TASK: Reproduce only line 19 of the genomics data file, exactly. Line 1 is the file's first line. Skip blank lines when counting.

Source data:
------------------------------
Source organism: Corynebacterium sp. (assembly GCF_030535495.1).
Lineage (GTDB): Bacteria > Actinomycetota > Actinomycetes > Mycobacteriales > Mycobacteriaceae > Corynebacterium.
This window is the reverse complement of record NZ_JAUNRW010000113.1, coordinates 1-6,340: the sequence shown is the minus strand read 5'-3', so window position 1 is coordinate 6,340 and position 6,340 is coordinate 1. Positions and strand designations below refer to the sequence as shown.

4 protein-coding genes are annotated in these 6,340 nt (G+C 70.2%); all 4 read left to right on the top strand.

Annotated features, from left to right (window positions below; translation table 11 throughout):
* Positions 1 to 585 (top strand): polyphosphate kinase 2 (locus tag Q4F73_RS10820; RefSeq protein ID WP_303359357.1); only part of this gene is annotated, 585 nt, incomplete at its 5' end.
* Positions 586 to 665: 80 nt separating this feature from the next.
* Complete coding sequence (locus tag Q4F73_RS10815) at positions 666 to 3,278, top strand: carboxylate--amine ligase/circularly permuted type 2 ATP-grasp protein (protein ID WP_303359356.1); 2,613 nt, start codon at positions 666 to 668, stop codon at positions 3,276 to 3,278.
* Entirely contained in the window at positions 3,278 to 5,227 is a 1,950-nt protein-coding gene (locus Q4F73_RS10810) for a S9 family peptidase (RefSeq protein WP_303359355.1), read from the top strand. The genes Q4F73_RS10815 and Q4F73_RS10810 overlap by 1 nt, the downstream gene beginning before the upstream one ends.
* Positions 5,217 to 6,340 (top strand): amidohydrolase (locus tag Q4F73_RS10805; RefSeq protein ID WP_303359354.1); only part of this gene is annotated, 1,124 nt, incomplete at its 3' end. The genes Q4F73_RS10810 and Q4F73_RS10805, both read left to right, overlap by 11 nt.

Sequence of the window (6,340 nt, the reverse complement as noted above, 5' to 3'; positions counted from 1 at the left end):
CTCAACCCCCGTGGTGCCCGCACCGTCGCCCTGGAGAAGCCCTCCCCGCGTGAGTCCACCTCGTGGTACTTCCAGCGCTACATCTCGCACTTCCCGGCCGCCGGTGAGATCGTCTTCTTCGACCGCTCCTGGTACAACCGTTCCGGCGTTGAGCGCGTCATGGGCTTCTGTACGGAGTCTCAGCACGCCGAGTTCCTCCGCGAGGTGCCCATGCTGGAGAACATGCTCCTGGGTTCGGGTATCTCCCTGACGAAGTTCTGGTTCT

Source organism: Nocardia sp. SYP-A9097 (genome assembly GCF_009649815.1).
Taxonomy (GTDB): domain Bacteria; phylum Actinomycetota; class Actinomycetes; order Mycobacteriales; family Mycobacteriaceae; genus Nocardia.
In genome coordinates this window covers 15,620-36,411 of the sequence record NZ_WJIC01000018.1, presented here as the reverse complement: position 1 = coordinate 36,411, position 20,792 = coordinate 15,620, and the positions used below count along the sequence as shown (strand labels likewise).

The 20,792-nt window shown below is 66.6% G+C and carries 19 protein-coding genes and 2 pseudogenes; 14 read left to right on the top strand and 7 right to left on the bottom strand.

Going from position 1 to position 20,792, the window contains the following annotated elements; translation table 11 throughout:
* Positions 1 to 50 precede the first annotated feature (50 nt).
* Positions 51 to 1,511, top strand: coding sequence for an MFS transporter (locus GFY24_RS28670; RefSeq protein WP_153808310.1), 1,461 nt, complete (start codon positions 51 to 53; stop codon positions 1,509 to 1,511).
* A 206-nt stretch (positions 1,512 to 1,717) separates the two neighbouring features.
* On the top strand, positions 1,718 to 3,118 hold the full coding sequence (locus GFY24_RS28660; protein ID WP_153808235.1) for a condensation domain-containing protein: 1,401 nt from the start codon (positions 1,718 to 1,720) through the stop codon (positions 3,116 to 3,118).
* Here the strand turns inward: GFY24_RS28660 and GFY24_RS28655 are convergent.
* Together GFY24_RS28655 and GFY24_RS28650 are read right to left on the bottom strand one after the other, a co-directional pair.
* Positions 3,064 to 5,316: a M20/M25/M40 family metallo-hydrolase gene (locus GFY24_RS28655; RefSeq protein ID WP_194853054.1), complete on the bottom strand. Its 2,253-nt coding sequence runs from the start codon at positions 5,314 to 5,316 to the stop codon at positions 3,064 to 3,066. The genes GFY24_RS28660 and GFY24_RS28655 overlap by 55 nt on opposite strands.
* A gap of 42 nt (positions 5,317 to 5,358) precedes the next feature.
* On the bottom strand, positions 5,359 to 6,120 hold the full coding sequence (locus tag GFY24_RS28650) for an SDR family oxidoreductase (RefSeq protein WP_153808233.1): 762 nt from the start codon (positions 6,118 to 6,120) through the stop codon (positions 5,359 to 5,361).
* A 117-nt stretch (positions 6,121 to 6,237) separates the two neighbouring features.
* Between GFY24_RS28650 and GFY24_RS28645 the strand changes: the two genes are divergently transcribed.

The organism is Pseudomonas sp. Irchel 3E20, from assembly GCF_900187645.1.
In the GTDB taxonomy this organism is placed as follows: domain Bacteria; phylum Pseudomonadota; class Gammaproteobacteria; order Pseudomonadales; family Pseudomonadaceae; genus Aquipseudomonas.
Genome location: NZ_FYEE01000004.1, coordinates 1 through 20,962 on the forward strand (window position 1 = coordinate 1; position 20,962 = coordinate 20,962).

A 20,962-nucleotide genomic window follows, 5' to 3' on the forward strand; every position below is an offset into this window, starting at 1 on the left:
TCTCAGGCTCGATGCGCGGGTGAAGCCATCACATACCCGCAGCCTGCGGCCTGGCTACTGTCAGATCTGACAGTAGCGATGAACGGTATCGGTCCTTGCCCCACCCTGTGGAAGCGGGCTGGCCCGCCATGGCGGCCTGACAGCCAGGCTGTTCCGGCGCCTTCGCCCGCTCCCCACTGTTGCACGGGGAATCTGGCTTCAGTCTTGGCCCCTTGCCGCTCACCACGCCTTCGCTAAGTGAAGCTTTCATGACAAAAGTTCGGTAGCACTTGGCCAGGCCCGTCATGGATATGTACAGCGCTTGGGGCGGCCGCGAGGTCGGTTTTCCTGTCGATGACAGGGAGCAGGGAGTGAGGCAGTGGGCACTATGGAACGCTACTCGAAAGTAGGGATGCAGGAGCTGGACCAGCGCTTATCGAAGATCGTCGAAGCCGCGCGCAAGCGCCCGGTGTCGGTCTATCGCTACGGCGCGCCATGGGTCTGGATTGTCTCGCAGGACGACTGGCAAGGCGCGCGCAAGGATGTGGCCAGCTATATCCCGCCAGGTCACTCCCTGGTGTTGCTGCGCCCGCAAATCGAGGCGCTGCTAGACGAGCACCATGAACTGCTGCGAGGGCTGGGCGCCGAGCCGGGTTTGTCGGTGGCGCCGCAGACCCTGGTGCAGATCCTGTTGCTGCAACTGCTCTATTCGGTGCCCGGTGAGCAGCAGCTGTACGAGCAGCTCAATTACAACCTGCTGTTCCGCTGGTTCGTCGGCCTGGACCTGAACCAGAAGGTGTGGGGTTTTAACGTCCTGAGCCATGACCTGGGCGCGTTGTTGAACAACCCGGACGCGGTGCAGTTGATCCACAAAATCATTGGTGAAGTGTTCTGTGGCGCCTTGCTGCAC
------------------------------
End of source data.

* Positions 51 to 1,511, top strand: coding sequence for an MFS transporter (locus GFY24_RS28670; RefSeq protein WP_153808310.1), 1,461 nt, complete (start codon positions 51 to 53; stop codon positions 1,509 to 1,511).